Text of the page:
The images stem from the ideas. The words make the images clear. In order to fully express the ideas, there is nothing better than words. The words are a result of the images. This is why you can see the images by looking at the words. The images are dominated by the ideas. This is why you can see the ideas by examining the images. The ideas are fully captured by the images and the images made clear by the words. Therefore, the words are intended to explain the images; once you have captured the images, you can forget the words. The images are intended to explore the ideas; once you have captured the ideas, you can forget the images.
Similarly, tracking the trail of a rabbit has the purpose of getting hold of it. Once you have caught it you forget about the trail. The fish trap has the purpose of catching the fish. Once you have caught it you forget about the trap.
Well, the words are the trail towards the images. The images are the trap for the ideas. Anyone who stops at the words, therefore, will not capture the images, and who stopa at the images will not conceive the ideas. Zimmermann 2007, 64 und Anmerkung 14
In this quote Wang Bi refers to the I Ching, the Chinese Book of Changes. The approach that there are ideas that underlie all things, is not a Chinese invention, but has also appeared early in European philosophy. Plato’s Theory of Forms, for example, is based on unchangeable archetypal principles that actually exist, but cannot be directly perceived through the senses. While the supreme instance dominating Plato’s archetypal ideas/forms is “the good” (agathón), the 64 immutable images of the I Ching emerged fall in one in the eternal Dao. What is new for our culture is that with the I Ching, the Book of Changes, we are given a resource to approach those abstract ideas/forms, basis of all things.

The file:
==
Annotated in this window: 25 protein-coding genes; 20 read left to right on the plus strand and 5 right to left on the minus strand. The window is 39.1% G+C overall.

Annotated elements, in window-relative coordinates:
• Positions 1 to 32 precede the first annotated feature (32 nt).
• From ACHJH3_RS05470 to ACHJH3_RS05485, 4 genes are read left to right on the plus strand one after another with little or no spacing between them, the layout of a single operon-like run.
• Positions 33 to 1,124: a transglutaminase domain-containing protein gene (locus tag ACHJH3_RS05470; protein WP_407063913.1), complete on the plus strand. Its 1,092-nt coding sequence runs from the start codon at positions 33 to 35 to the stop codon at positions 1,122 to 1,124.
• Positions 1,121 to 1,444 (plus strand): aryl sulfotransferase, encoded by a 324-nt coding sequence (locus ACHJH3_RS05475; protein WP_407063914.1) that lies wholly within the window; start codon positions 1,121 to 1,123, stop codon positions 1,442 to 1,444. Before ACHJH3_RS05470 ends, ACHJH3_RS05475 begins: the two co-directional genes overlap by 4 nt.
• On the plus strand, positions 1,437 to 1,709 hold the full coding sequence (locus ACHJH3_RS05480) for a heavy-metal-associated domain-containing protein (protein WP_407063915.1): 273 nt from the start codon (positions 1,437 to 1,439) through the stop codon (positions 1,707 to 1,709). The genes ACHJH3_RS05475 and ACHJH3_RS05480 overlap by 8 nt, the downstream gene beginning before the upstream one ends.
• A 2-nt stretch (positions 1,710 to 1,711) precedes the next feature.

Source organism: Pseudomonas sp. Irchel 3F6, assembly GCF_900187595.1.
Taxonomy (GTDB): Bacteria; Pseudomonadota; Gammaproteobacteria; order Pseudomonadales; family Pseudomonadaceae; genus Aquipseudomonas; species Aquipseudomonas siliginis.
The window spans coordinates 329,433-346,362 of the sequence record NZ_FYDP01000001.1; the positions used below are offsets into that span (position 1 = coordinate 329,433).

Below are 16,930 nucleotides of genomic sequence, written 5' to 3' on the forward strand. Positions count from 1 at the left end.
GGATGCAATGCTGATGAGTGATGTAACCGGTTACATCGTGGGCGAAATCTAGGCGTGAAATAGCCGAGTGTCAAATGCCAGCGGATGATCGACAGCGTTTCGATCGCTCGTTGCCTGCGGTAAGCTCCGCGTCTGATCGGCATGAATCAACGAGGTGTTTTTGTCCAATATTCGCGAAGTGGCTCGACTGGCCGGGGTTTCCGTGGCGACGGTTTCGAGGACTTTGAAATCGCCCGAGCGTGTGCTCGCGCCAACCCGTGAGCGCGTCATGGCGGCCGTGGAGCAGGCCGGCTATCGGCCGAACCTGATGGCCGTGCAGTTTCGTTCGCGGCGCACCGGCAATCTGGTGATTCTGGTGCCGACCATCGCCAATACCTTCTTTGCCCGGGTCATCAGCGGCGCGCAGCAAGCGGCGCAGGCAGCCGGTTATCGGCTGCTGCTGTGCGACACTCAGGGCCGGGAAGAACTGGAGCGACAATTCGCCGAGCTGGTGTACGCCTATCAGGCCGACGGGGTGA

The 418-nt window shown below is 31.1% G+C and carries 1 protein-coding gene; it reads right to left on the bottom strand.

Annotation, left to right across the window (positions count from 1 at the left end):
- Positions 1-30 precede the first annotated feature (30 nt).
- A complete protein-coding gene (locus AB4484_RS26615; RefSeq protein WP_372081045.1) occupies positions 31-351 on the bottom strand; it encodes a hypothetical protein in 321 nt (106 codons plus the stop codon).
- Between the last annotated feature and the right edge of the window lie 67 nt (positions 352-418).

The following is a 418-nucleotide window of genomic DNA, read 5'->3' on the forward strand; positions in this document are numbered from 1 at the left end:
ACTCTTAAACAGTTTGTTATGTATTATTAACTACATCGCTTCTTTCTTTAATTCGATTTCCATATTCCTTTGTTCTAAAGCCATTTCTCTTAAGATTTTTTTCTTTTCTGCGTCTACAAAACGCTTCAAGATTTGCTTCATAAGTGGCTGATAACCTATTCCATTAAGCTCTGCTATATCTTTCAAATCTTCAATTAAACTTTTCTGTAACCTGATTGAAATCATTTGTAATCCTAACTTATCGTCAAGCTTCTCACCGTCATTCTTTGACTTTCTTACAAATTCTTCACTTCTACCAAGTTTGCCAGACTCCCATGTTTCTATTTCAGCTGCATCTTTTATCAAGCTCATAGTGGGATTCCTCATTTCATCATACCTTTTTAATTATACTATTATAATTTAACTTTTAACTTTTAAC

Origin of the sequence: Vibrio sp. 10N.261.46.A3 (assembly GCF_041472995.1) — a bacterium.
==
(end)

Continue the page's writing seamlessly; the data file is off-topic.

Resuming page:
Wang Bi, however, takes it one step further – and this is where his approach becomes revolutionary: we can and should abandon this resource (the track of the rabbit, the fish trap, the I Ching) once we have captured the ideas.
The I Ching is widespread and in its traditional form, the Textus receptus, engraved in stone, one of the canonical books of China. In 1972, however, in Mawangdui, China, a grave library was discovered, containing a copy of the I Ching, which is much older and differs in about 25% from the Textus receptus.
Wang Bi’s commentary anticipates a conflict, that today, after the discovery of Mawangdui, is quite current: what is the relevance of the actual book itself, its structure, the terms and words, the order of the hexagrams?
Wang Bi says, that it is merely a tool that will show us the path towards the immutable ideas – and thus solves the conflict in an elegant way. Dominique Hertzer, a German scientist who translated and very meticulously analyzed the Mawangdui Yijing-[I Ching] concludes her research with the following words:
“Regarding the Mawangdui-Yijing and the traditional version eventually as the expression of an idea that allows man to gain insights about the cyclically recurring regularities of cosmic and human events, so that he may be able, through knowledge of the processes of change in the past and though determination of his own present position, to shape his future, the Mawangdui grave-find does not only reveal new, previously hidden perspectives of the Yijing tradition, but also sheds a new light on old, well-known issues… Hertzer 1996, 204